Option 1: Retcon It
Given the situation of a player basically going off the rails and sabotaging the campaign, the simplest solution would be to use a retcon. Wipe out the events of the last session entirely. They didn't happen. Write out the now missing player, and life goes on.
Retcons are often lousy answers in themselves, but in a case like this you'd likely get support from the rest of the players.
Option 2: Roll With It
You don't want to wipe out the party for this, but if you also don't want to retcon it away, you can maybe turn it into something useful.
Based on what you described, Bob is guilty of most of the actual offenses (including the worst ones). You could have an advisor to the King look into it, interrogate the party, and come to the conclusion that they did not actually push Bob into anything. They also didn't pick fights with the slaves. They did try to escape, but that in itself doesn't have to be a capital offense.
Maybe someone in authority sees a use for these adventurers, and given the situation decides to offer a deal: "Do something for me, and I'll see to it that your case is re-examined."
That something could be anything. A side quest you want to run, a service to the kingdom against some marauding evil things, a quest to retrieve some item that the powerful figure needs to overthrow the King... whatever.
Adventurers are a resource, and those with power now have a bunch of adventurers in the PCs sitting in a cell awaiting execution that could be put to better use. If they accomplish the task, reduce the sentence to a public flogging given the mitigating situation and their "service to the crown" in whatever task they were given. They'd be very cheap and expendable labour, because it won't cost the authority figure anything to hire them, and if they die he's lost nothing. (Mercenaries are expensive, and replacing your own people if they die on a hazardous task is annoying.)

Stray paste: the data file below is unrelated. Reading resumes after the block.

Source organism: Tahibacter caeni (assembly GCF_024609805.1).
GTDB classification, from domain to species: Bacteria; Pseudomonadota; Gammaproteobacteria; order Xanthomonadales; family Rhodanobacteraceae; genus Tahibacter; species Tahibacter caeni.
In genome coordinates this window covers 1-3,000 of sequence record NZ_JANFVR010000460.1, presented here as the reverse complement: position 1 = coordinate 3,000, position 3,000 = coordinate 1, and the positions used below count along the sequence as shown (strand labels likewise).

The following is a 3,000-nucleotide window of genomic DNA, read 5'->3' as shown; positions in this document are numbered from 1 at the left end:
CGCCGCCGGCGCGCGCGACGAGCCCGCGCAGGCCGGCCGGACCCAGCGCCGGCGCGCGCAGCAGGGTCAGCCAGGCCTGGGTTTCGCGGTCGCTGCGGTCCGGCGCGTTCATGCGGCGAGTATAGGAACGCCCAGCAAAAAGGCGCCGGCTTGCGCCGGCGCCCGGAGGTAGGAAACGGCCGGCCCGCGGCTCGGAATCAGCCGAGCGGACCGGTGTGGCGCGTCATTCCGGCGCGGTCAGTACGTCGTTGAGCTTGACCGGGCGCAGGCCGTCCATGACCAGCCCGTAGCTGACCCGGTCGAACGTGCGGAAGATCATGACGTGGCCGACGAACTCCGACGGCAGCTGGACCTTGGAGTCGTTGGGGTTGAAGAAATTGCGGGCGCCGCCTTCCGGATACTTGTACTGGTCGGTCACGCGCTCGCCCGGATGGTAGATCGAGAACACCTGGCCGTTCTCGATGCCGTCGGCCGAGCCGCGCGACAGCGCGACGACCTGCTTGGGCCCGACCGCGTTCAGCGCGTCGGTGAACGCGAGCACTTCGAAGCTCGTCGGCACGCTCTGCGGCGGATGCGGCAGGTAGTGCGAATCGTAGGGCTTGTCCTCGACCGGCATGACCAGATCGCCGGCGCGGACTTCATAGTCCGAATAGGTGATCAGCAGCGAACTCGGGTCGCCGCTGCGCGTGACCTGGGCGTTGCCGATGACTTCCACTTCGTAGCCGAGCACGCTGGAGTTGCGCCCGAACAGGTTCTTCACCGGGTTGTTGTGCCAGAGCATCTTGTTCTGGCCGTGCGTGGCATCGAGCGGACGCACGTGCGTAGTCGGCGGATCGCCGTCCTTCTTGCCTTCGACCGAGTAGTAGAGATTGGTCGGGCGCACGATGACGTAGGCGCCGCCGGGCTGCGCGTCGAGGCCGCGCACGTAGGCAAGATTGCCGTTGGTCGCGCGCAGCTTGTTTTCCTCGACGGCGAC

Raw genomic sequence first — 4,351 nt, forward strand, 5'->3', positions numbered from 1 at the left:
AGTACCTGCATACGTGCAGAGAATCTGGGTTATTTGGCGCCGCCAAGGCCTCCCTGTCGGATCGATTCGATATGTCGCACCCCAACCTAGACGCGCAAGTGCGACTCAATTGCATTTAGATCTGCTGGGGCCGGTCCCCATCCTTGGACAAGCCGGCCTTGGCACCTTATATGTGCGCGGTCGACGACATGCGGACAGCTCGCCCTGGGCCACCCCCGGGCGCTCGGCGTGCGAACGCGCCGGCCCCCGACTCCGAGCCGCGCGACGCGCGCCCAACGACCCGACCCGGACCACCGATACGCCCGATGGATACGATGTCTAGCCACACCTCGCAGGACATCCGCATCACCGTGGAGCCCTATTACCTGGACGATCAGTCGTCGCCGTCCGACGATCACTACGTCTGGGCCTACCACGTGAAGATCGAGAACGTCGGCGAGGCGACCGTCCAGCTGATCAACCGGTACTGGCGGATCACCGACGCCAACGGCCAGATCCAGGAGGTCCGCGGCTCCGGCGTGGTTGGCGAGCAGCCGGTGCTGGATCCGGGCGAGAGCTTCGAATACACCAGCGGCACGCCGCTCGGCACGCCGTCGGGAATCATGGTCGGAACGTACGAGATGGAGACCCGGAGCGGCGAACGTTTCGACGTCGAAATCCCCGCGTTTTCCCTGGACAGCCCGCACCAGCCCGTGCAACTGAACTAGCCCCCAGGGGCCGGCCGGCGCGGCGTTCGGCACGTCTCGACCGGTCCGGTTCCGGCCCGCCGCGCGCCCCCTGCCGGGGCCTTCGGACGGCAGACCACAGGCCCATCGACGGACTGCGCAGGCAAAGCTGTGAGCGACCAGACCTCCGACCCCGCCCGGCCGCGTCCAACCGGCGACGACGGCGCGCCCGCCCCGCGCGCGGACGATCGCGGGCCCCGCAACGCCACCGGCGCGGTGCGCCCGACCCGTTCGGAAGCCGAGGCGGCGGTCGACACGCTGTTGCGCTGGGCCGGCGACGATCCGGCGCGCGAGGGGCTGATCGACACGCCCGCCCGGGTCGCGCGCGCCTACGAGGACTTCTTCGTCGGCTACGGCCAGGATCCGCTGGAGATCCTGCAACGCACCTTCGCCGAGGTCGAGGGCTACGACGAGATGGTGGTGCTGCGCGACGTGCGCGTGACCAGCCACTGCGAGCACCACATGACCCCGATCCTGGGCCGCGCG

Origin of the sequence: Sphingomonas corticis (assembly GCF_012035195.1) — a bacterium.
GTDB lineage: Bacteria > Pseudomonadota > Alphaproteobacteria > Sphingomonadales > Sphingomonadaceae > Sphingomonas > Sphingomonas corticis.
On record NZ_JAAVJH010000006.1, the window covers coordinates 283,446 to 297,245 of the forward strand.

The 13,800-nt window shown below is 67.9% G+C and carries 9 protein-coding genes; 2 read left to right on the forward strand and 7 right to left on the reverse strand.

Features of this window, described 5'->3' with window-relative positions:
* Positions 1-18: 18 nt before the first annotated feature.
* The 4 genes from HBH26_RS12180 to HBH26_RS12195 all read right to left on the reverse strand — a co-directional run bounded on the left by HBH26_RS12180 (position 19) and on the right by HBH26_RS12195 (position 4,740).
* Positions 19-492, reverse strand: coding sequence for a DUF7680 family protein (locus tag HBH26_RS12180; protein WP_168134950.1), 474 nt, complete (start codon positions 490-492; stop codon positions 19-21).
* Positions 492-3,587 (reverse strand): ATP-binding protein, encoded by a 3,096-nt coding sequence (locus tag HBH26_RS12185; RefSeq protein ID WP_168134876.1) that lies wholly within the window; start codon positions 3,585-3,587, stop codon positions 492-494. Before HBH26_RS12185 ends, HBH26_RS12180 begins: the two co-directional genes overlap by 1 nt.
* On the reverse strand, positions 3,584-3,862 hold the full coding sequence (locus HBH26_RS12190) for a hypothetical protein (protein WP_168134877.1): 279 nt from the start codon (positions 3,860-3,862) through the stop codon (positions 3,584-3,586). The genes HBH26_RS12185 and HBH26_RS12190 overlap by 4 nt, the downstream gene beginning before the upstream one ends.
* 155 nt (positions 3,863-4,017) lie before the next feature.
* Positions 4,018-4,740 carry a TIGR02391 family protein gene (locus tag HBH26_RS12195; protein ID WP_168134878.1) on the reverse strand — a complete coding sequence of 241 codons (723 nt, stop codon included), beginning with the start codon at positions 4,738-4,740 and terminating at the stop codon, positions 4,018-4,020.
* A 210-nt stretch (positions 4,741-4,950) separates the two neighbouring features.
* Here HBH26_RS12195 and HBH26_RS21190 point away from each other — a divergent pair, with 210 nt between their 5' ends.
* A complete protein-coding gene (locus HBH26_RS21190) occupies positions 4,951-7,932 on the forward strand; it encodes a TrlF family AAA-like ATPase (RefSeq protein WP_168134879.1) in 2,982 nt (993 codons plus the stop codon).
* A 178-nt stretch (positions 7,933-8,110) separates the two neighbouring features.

That lets you carry on the game while giving the other PCs a chance to work their way out of the situation. They could still be executed if they screw it up, but it's in their hands how they choose to act.
Option 3: Use Bob
As several commenters mentioned - Bob's player is gone. You can use Bob in any number of ways.
- Maybe he makes a heroic sacrifice to let the party escape.
- Maybe Bob was actually working for the authorities all along and his goal was to get the PCs in trouble so they could be attacked or used by the authorities, with a plausible cover story.
- Maybe Bob was working for the evil guy in your campaign, and wanted to stop the PCs from being a potential issue by getting them in trouble with the authorities.
These all have the common theme of Bob not really being what he looked like initially. Now that you're in control of him, you can use him to fix the story plausibly.
Option 4: Heroic Luck/Deus Ex Machina
Also from the comments, you can have a lucky catastrophic event happen that creates enough chaos for the PCs to escape, or go save someone important and earn some redemption. This stretches plausibility more than some of the less obvious plot options presented above, but is still following the story and thus isn't as drastic as a retcon.
In my experience this type of thing can work in a campaign, once. If you rely on it too much the PCs start to see it as a trope that events will conspire to save them, and it loses its impact. So it's best to try and save it and use it at a properly dramatic time, or if you really have no better options.